February 6, 2009

YES, MY CHIILDREN...:

Lux Interior, 62, Singer in the Punk-Rock Era, Is Dead (BEN SISARIO, 2/05/09, NY Times)

The Cramps were founded in New York around 1976 by Lux Interior (born Erick Purkhiser in Stow, Ohio) and the guitarist Poison Ivy (Kristy Wallace) with a distinct musical and visual style. As connoisseurs of seemingly all forms of trashy pop culture from the 1950s and ’60s — ranging from ghoulish comic books to Z-grade horror films to the rawest garage rock — they developed a sound that mixed the menace of rockabilly’s primitivist fringe with dark psychedelia and the blunt simplicity of punk.

Cultivating a sense of sleazy kitsch, the band played songs with titles like “Creature From the Black Leather Lagoon,” and its members dressed like a rock ’n’ roll version of the Addams Family. Lux Interior, gaunt and dark, was fond of skintight rubber, although onstage he usually ended up in just his leopard-skin trunks, or less. Poison Ivy often performed in pin-up or bondage costumes, and others who passed through the band developed tawdry characters of their own.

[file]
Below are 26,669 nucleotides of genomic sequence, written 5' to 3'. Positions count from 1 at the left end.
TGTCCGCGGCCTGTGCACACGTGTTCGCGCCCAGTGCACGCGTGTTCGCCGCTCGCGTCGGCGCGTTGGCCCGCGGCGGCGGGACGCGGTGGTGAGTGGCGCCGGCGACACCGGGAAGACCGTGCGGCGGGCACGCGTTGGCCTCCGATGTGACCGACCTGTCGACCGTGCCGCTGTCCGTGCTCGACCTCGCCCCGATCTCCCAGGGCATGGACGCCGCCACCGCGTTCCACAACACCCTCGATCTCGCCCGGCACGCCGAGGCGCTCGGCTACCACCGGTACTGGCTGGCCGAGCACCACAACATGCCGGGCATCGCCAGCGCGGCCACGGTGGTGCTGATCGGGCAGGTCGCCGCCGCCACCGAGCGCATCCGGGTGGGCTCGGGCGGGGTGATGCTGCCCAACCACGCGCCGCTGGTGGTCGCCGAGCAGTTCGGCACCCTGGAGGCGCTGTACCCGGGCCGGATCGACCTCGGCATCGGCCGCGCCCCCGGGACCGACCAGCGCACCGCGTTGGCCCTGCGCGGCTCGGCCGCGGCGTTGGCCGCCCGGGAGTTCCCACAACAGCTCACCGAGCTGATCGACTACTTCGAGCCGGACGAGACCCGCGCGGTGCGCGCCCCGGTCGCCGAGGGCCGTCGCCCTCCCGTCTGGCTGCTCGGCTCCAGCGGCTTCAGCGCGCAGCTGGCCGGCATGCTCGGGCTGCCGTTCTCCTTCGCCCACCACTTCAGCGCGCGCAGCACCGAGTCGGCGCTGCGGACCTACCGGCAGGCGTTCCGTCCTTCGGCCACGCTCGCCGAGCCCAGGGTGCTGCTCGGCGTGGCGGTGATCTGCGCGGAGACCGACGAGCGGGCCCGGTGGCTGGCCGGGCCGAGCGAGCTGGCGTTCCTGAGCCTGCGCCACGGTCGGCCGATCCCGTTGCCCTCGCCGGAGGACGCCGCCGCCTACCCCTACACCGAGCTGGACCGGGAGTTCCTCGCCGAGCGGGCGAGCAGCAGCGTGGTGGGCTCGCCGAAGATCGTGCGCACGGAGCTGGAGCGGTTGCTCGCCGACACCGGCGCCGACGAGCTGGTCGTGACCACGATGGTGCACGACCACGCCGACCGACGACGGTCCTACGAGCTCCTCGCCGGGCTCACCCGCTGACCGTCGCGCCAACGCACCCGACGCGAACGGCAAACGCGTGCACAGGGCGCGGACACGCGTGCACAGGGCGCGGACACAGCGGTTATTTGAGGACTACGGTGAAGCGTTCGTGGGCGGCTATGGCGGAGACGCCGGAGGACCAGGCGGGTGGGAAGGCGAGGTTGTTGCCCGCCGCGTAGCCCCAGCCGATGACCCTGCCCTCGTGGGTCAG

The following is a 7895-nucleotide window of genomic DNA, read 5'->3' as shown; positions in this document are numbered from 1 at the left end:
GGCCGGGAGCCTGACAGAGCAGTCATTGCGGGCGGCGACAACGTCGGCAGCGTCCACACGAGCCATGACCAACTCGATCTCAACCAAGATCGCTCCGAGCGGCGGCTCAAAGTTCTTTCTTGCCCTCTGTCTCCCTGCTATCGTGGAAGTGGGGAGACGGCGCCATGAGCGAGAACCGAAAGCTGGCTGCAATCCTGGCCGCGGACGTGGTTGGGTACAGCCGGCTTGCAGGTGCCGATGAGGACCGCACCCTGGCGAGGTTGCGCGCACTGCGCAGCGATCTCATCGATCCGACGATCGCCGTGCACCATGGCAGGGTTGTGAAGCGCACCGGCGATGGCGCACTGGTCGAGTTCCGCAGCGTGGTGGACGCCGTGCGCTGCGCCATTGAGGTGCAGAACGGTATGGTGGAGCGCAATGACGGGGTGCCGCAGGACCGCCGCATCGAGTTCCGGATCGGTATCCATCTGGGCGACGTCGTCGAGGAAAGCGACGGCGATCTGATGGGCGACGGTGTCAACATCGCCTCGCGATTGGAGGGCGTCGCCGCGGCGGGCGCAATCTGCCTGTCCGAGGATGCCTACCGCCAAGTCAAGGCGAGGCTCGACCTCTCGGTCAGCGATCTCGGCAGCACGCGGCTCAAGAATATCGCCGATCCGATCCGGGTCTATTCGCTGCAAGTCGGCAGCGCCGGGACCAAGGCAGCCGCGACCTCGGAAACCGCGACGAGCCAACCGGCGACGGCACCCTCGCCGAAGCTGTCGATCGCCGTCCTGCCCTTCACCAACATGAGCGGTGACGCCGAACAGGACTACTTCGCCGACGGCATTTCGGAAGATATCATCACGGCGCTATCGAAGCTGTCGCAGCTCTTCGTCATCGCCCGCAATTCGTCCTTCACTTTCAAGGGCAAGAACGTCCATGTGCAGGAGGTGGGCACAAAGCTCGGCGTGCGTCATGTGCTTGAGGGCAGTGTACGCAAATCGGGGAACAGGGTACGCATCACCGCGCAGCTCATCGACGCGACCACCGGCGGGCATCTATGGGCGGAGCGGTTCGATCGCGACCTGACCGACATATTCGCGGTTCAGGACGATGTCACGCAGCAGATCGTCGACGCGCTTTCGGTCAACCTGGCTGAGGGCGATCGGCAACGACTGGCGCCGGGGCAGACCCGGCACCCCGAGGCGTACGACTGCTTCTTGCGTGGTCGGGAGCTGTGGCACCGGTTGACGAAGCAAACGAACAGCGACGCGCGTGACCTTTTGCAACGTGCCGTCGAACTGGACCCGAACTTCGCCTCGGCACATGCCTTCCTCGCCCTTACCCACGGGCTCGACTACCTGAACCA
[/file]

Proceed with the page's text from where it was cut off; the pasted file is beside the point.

Lux Interior and Poison Ivy met when he picked her up as a hitchhiker in California in the early ’70s. They bonded over their pop-culture interests — both scoured flea markets and thrift shops for discarded 1950s records — and by 1975 they had moved to New York. They took stage names and became regulars at CBGB and Max’s Kansas City, and they later married. She survives him.

After several singles in the late 1970s that were produced by Alex Chilton of the Box Tops and Big Star, the band released “Songs the Lord Taught Us” in 1980, and it became a club and college-radio standard.


...hard as it may be to believe, the state of rock n roll was so dire in the '70s that the anti-intellectual fervor of their psychobilly helped save it from itself.


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Posted by Orrin Judd at February 6, 2009 5:40 PM
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